Tough times make Royal Welsh bad for business
APPALLING weather and reduced farm incomes made the 1998 Royal Welsh a miserable event for many machinery companies.
While there were good business reasons for appearing upbeat – and plenty of new equipment – people selling UK-built tackle admitted off the record that trading conditions were tough.
In contrast, importers were capitalising on the strength of sterling to offer good deals, though all firms found orders hard to get.
Delayed investment in new tackle worried farmers leaders at the show. They warned that dealership network contraction would reduce local choice and competition.
There was concern, too, that local workshop facilities could disappear when incomes improve and new product sales pick up.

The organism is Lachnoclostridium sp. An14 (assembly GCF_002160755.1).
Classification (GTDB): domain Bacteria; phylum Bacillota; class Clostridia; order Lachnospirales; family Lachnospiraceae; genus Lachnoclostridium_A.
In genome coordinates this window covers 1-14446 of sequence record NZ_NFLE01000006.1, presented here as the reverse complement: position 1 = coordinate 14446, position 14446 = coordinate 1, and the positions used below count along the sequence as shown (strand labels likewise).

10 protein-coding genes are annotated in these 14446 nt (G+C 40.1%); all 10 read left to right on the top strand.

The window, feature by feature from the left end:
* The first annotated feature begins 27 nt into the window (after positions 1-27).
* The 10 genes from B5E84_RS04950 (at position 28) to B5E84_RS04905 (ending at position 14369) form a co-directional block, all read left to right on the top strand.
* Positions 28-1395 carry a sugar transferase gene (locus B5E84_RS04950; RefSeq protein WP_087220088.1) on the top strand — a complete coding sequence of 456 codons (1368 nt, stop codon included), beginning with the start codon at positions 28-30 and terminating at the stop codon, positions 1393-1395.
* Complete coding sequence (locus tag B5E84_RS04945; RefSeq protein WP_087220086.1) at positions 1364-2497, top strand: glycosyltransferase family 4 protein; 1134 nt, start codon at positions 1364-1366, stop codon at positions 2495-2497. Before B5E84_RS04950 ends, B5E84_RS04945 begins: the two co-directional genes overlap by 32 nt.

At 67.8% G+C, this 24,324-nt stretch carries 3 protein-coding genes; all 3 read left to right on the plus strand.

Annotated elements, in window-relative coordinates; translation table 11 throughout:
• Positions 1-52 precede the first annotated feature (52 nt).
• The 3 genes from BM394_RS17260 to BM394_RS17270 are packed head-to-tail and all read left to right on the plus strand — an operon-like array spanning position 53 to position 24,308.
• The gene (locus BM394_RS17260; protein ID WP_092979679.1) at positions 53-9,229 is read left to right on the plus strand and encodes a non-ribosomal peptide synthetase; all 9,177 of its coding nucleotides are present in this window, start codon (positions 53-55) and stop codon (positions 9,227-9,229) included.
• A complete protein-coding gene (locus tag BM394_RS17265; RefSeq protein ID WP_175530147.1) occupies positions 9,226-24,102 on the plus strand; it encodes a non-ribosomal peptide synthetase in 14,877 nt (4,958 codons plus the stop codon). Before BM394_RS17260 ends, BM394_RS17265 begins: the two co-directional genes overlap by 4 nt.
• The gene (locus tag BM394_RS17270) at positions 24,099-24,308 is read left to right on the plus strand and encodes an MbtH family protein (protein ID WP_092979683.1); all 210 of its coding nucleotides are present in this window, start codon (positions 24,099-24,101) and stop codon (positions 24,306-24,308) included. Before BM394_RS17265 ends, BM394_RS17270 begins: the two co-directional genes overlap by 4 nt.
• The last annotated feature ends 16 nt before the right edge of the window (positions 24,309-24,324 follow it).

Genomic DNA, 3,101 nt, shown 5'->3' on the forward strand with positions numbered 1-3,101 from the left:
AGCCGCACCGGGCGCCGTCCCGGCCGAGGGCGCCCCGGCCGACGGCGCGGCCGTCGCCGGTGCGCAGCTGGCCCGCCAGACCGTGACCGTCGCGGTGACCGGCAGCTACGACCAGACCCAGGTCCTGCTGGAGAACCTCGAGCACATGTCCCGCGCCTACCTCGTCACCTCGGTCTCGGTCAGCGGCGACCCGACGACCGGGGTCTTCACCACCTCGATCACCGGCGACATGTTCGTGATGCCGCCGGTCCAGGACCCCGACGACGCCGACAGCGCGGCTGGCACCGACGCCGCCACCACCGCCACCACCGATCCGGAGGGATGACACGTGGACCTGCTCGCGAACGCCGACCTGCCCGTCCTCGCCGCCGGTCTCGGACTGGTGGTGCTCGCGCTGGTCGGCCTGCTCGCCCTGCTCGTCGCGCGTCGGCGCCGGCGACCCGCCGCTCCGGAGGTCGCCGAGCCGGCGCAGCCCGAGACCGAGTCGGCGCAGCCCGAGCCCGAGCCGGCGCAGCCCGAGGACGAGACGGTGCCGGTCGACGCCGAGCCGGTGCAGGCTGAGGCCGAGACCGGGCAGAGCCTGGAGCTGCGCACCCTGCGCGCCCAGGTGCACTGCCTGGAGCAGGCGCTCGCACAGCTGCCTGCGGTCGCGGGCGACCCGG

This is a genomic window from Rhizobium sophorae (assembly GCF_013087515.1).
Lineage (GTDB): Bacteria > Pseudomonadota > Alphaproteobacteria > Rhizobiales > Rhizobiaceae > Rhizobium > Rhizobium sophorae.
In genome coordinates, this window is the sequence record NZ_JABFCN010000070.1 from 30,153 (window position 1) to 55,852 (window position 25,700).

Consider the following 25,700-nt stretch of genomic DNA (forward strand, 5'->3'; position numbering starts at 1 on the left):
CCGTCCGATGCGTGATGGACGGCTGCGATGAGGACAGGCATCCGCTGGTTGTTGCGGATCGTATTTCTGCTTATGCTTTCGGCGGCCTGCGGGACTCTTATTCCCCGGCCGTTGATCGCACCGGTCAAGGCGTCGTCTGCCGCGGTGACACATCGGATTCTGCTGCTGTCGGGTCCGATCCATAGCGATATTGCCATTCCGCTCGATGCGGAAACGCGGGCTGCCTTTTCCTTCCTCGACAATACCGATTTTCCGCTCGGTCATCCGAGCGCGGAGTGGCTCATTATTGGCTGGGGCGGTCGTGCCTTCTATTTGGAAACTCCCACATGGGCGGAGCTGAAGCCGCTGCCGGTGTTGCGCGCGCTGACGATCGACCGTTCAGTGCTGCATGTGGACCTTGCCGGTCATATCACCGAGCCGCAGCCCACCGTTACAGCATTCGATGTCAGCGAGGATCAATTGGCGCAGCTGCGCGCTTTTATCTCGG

"Machinery firms make a vital contribution to the rural economy, and provide skilled jobs in areas of high unemployment," said Bob Parry, president of the Farmers Union of Wales.
"Farmers want to make the necessary investment in equipment to be efficient, but they simply do not have the money.
"Ancillary industries will continue to suffer until incomes improve and interest rates fall. Sadly the government appears willing to see the infrastructure disintegrate, while rural businesses disappear."
Full show report p76. *